Numbers back up Iowa’s success at home


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Sunday night was a memorable one for the Iowa women’s basketball team.

Not only did the Black and Gold honor seniors Sam Logic, Melissa Dixon, Bethany Doolittle, and Kathryn Reynolds with a postgame ceremony they deserved of their massive contributions to the program, the Hawks also wrote their names into the history books by becoming the only team to go 16-0 at Carver-Hawkeye Arena in program history.

The record was yet another historic milestone for Iowa in a season that seemingly passed a different landmark almost every week. Not that that makes the mark any less impressive. 

“You play at home in a place like Carver, the fans who come really give you energy,” head coach Lisa Bluder said after the win Sunday. “You want to win for them. It’s so meaningful that so many people came out to show how much they admire these girls.”

But more than just crowd noise and energy went into those 16 wins. 

After all, the Hawkeyes did manage to win seven games away from Carver as well, including an upset at No. 16 Rutgers and their first win in Lincoln, Nebraska, since 2005, against a ranked Husker team, no less.

So how has Iowa managed to get wins this season? Turns out there are more than a few factors at play.

Starts have been everything this season for the Black and Gold. For a team that leans heavily on the dynamic ability of its outside shooters for most of its offense, heating up early is paramount for success.

In the team’s nine home wins against conference opponents this season, they took a lead into the half eight times. Only their Jan. 26 upset victory over Nebraska had the Hawks coming from behind in the second half to pull out a victory.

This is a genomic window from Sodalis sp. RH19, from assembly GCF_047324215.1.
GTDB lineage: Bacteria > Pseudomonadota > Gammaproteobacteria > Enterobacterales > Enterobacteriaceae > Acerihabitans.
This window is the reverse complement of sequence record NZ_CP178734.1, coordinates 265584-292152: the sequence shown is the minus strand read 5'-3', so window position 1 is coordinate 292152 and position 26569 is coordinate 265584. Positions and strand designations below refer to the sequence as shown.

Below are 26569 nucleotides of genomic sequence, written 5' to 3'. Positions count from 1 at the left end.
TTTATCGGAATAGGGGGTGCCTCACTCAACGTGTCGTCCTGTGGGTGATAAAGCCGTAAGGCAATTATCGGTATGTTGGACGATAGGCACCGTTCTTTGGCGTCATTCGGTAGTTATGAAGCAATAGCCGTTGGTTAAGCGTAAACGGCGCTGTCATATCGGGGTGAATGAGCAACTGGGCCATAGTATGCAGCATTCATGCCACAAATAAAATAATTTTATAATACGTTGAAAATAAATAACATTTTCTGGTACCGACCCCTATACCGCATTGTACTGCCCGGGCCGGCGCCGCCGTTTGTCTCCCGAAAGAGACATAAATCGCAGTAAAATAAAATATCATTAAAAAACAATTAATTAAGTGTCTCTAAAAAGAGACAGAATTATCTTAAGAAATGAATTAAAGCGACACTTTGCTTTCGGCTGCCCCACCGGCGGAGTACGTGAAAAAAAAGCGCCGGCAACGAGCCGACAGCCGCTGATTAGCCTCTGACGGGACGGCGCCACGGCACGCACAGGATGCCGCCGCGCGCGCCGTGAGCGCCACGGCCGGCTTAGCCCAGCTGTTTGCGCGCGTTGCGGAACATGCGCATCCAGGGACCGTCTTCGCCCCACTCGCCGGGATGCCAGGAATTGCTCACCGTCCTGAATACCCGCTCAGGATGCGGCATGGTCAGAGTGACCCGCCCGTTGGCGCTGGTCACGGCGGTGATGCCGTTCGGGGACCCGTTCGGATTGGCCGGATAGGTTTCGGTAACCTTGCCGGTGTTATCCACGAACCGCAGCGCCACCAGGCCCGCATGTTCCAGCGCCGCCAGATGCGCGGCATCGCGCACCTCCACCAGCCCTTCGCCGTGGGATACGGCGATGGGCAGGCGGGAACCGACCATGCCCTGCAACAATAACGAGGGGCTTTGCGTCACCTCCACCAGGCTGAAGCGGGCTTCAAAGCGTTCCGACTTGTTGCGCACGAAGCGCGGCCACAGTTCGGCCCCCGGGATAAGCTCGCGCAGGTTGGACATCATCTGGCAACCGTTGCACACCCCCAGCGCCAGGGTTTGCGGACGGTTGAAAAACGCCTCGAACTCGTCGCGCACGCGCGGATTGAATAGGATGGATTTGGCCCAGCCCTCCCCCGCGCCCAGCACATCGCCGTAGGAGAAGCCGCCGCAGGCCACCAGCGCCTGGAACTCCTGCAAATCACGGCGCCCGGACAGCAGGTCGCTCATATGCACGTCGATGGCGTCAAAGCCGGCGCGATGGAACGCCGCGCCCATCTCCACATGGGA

That holds true on the defensive side of the ball as well. While the Black and Gold were relatively consistent in putting up points in both the first and second half all year, they have been prone to big swings by the opposition in the final 20 minutes of play.

In the first half of games this year, Iowa has given up 974 points in 29 contests, an average of 33.6 points per first half. 

That number jumps up to 38.27 points in the second half. 

And while a nearly 5-point swing may not seem like much, the Hawks have been outscored in the second half of every single loss they’ve had this year. That’s more than a little bit of a coincidence. 
And whether you’re a buyer into fans affecting the product on the court, as Bluder described, take the following into account.

There’s no doubt that the Hawkeyes feed on the atmosphere and energy in Carver-Hawkeye on game days.

It’s not terribly surprising when considering that Iowa averages the second-highest home attendance in the Big Ten with 4,851 per game, just a hair behind Purdue, which draw an average of 4,866 a game.

True, Iowa will not have the game-changing home atmosphere with them when they head to Chicago for the Big Ten Tournament beginning Friday, but neither will the other 13 teams in attendance.

There’s been more to their wins than home-court advantage, and more to their losses than a lack of that home court, and how Iowa handles and adapts to these trends will dictate how they perform in the Big Ten Tournament.

Follow @ryanarod on Twitter for news, updates, and analysis about the Iowa women’s basketball team.

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